- Faith & Family
Garnering respect in the south is sophomore talent, Ronisha Morris, guard and forward for Homestead Senior High. Throughout the Broncos tumultuous 8-9 season, Morris, 16, has had to fill a variety of roles and is largely responsible for the success of the team.
“She is the backbone of the team,” said Head Coach Jamahr Carter. “She makes up where everyone else is slacking.”
While Morris has not dominated stats in one respective area, she has contributed across the board in each game, including a double-double (15 points, 13 rebounds) in a heartbreaking two-point loss (45-47) during a holiday tournament against district rival Palmetto Senior High School. Carter said that he has been impressed with her leadership on and off the court at such a young age.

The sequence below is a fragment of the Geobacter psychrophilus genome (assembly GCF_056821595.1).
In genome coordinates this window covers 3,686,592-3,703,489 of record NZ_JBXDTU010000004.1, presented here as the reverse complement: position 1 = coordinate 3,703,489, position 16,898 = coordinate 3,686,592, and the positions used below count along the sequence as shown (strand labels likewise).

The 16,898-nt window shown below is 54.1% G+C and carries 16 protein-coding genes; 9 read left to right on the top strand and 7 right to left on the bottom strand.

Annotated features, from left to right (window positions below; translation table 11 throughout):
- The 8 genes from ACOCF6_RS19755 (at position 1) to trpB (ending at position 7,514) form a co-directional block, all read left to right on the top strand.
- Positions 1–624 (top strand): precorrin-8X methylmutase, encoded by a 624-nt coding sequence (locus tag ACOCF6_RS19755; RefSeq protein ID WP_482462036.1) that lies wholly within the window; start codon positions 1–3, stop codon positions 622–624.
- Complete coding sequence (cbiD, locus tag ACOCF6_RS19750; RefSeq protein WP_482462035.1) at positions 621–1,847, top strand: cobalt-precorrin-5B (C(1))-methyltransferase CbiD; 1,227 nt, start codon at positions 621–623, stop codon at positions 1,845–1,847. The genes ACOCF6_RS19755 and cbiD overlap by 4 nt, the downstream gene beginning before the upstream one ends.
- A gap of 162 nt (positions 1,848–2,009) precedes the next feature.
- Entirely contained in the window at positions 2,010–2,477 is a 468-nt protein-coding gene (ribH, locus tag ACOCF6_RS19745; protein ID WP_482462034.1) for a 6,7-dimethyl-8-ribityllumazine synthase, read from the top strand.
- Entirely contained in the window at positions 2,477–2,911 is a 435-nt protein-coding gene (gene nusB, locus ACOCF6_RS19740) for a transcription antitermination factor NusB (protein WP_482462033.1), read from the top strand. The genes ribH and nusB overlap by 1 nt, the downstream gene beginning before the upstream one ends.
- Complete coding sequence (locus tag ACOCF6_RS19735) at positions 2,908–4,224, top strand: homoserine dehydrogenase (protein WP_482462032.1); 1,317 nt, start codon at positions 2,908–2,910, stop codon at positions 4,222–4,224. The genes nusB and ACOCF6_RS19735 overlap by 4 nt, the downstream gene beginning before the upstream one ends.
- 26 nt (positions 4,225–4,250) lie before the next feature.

“She calls her own team meetings,” Carter said. “She encourages her teammates in practice and in games.”
Morris, whose favorite player is Dwayne Wade because of his versatility on the court, says basketball has provided her relief from life’s stresses.
“If I’m having a bad day, I come to practice and I don’t think about it,” she said.
Morris, who hopes to make it to the WNBA one day, began playing basketball after a security guard at Pine Villa Elementary saw her playing kickball basketball during her third grade gym class.
“He noticed I had handles and started working with me,” she added.
Despite their record, Morris still has her eyes set on a district championship this season. But she knows her team will have to step up their game. She often reiterates the words of her coach to motivate her teammates and herself.
“What you put in is what you get out,” Morris said. “If you don’t give 100 percent in practice then you won’t in games.”
The advice of Carter and an “impossible dream” keeps her going, even when the pressure begin to mount.
“I want to be the first girl in the NBA,” she said laughingly.
She laughs, but Carter believes in her potential.
“She could be a D-1 player,” Carter said. “She just has to continue to work hard.”
Morris averages eight points, six rebounds one assist and five steals per game.
By Akilah Laster